Coming out. It’s that seemingly mandatory, horrible, awkward thing that every LGBTQ+ person is expected to do, just because. Society has made us feel abnormal and like we have to announce that hey, we aren’t straight or hey, we feel like a different gender to what we were born or we feel like no gender at all. It’s something we’re told that we have to do and let me tell you - it’s freaking terrifying.
I’m not fully out to everyone. Yes, I’m out to strangers on the internet and I’m out to close friends and my parents but there’s still a whole bunch of people who don’t know and a whole bunch of people who I’m hoping will never find out that I’m out. Why? you ask. For the shame of not being ‘normal’ and for the fear of rejection.
My nan was super homophobic. She once got so disgusted at two gay men walking down the road in London holding hands that she turned us around and frog-marched us in completely the wrong direction to where we wanted to go just so we weren’t passing them in the street. I didn’t know that I liked girls back then, but even so, I was horrified at her reaction. For that reason, I refuse to tell anyone on my mum’s side of the family except my mum, for an overwhelming fear that they share her views.
My dad didn’t accept me either when I first came out. It was accidental. I’d posted a comment on a video about embarrassing stories saying that my teacher had inadvertently outed me as bisexual to my entire class in school when I hadn’t told anyone at all that I was bisexual. I hadn’t even fully accepted it to myself yet. This was back in the time when all your comments were automatically shared to Google+ and so of course, my father follows me on Google+ and saw this. He then asked me why I didn’t correct her and I said ‘because it’s true.’ He then proceeded to tell me to not be so stupid, of course, I wasn’t gay, I was straight, I always had been and always will be, blah blah blah. It broke my heart.
I’m lucky now because, after a long heartfelt letter that I wrote to him, he accepted me and apologised. But not everyone is lucky.
The hard truth about coming out is that not everyone will accept you and quite honestly, you can’t make them. You can try to change the way something thinks, but you can’t force it because it just won’t work. People are going to think whatever they want to think, whatever they’ve been told they should think, whatever they think they should think, and that’s just something that you sometimes need to accept. But that doesn’t mean that you have to change who you are or be unhappy.
Here are some tips which could be the spoonful of sugar for that hard to swallow coming out pill:
1) Just because your biological family doesn’t accept you doesn’t mean your family doesn’t accept you
Family isn’t just blood and DNA - it’s so much more than that. Family is love, laughter, friendship, nurturing, caring, supportiveness, and all of these things put together is what makes a family. So as heartbreaking as it might be that your blood doesn’t accept you, that doesn’t mean you don’t have a family that does accept you, because your chosen family does. This could be a best friend, a godmother, a best friend’s parent or your next-door neighbour. Your chosen family is whoever you want them to be, that’s why they’re chosen and they may be the family to accept you.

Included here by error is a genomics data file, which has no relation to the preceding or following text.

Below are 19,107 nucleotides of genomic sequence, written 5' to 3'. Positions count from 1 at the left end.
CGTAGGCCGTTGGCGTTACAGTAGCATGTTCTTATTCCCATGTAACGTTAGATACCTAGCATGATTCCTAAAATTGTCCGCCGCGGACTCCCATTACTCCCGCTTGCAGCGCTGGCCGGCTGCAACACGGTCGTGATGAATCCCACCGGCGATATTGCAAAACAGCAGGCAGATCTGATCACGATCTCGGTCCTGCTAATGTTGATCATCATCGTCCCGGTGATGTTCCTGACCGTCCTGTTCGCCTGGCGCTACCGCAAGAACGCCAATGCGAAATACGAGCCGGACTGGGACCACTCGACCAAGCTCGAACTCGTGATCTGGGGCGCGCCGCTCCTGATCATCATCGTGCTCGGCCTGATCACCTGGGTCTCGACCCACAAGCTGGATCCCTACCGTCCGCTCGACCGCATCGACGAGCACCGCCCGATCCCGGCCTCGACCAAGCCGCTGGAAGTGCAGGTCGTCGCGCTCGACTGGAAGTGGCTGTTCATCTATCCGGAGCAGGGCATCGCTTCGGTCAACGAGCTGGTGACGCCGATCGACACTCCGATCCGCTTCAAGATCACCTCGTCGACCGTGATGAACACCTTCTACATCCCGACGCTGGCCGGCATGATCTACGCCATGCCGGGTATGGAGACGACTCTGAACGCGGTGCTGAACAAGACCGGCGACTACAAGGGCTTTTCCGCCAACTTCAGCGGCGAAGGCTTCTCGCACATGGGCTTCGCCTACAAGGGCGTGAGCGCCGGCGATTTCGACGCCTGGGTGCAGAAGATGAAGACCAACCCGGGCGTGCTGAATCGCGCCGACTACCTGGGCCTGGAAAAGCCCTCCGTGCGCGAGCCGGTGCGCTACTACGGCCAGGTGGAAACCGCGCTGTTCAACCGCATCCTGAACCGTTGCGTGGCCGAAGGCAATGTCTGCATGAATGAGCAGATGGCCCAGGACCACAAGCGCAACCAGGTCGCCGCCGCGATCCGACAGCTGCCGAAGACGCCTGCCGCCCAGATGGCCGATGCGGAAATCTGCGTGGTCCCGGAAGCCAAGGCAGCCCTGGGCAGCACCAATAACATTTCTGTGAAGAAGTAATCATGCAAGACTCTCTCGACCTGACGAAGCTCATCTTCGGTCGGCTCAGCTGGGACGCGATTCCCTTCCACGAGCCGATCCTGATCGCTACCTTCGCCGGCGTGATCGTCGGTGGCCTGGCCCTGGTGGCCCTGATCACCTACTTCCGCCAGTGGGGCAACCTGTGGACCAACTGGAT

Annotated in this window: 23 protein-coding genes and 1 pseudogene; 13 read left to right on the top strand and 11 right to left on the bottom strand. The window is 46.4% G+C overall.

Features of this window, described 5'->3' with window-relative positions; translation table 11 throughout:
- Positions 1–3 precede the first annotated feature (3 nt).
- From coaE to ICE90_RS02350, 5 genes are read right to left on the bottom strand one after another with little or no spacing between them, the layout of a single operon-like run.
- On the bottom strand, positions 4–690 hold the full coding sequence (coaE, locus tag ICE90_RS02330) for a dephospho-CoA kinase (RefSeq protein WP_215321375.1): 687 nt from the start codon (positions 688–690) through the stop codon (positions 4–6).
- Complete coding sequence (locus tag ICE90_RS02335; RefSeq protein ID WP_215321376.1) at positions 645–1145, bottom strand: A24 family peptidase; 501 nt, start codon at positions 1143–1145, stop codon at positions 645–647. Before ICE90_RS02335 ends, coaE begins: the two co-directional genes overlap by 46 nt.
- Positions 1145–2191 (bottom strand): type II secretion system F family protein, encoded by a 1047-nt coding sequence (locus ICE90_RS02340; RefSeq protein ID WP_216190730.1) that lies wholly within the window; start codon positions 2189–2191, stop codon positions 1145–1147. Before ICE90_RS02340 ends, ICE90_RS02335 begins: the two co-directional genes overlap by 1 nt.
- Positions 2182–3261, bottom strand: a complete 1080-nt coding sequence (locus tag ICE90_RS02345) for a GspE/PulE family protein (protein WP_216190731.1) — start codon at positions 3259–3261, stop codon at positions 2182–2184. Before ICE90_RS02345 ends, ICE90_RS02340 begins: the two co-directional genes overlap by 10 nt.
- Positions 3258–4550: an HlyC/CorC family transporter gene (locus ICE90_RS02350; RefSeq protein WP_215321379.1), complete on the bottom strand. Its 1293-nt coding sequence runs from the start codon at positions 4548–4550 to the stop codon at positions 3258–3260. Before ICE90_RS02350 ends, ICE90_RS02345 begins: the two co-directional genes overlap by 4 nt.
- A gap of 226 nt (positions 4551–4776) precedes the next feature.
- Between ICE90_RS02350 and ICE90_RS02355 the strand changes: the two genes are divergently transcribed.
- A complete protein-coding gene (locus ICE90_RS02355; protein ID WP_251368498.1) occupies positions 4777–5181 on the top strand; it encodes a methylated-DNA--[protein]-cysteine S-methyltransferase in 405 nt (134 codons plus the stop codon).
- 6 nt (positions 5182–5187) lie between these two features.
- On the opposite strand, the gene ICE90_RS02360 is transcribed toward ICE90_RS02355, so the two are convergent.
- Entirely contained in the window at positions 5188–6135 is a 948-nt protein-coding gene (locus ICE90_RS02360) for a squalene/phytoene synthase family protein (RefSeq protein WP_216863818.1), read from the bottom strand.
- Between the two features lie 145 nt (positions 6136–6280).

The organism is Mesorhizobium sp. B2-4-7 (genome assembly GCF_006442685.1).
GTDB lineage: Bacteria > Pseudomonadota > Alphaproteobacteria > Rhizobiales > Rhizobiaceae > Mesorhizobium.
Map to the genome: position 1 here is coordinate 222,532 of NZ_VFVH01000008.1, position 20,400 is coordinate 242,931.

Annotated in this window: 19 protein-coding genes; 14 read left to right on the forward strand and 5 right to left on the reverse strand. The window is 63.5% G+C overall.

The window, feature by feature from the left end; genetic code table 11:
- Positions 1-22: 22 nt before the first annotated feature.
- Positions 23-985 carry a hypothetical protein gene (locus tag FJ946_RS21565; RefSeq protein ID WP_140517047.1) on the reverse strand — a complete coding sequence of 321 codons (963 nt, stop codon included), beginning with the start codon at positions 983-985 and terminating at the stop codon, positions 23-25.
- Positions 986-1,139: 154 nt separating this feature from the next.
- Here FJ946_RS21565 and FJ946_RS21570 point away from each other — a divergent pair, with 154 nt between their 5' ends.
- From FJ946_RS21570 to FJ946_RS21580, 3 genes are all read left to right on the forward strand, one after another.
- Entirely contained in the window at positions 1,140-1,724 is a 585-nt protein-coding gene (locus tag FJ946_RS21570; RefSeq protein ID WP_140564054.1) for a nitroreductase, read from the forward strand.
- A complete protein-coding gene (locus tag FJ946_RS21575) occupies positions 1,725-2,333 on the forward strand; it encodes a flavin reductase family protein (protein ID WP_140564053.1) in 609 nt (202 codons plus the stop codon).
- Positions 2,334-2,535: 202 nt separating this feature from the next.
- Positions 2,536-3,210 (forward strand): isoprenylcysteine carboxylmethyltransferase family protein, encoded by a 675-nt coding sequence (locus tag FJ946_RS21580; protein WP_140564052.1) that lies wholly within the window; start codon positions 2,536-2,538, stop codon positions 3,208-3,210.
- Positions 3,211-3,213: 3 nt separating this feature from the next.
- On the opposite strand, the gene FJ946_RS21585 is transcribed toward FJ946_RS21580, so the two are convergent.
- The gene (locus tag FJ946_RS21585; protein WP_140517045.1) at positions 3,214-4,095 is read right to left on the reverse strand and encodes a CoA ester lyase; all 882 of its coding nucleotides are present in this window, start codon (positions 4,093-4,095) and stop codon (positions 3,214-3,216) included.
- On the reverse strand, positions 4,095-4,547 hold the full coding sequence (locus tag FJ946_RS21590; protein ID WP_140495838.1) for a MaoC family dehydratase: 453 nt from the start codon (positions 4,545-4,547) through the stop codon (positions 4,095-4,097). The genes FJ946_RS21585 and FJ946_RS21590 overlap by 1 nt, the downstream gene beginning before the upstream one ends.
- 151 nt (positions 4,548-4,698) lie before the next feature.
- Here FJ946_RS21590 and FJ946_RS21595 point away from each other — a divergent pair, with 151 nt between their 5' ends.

2) Try to educate them on what being gay or bisexual or transgender means
Someone not accepting you doesn’t necessarily mean that they are homophobic or hate gay people. Some people don’t accept you straight away because they don’t understand. If it’s a grandparent or a parent, they were born in a different time and back then, being bisexual or transgender was completely unheard of - it didn’t even exist. I’ve had to explain to family friends what it is to be bisexual and how I know I’m bisexual even though I’m a virgin and it helped them to understand and be more accepting of me.
3) Don't write yourself off
Just because your family is struggling with who you are and how you identify, that doesn't mean that your feelings and your identity is any less valid. Acceptance doesn't equal validity. You need to remember to be who you want to be, who you are inside, and don't let anybody tell you who to be.
4) Just because they don't accept you doesn't mean they don't love you
Sometimes families can find it hard to accept something about a family member because it's a shock or they didn't know or they felt like you were lying to them. But them not accepting you doesn't change the fact that they love you. I know that this isn't always the case but in my experience, the love is still there and is always there even if the acceptance isn't there.
5) Times are changing
It's 2019. Life in 2019 is a lot different to life in 1919, and people's beliefs are a lot different too. The world is getting a lot more accepting of new identities and that tolerance of people is growing and escalating hugely. You are part of a huge community who supports you for now, and who is to say that your family won't change their mind. Times will keep changing and their beliefs might too.
I know it's hard and all of this is easier said than done. But you'll get there.
In the meantime, I support you and I love you.
Teenagers With Experience is an organisation created to provide teenagers worldwide with an online platform to share their own experiences to be able to help, inform and educate others on a variety of different topics. We aim to provide a safe space to all young people. You can contact us via email, social media or our contact form found on our home page.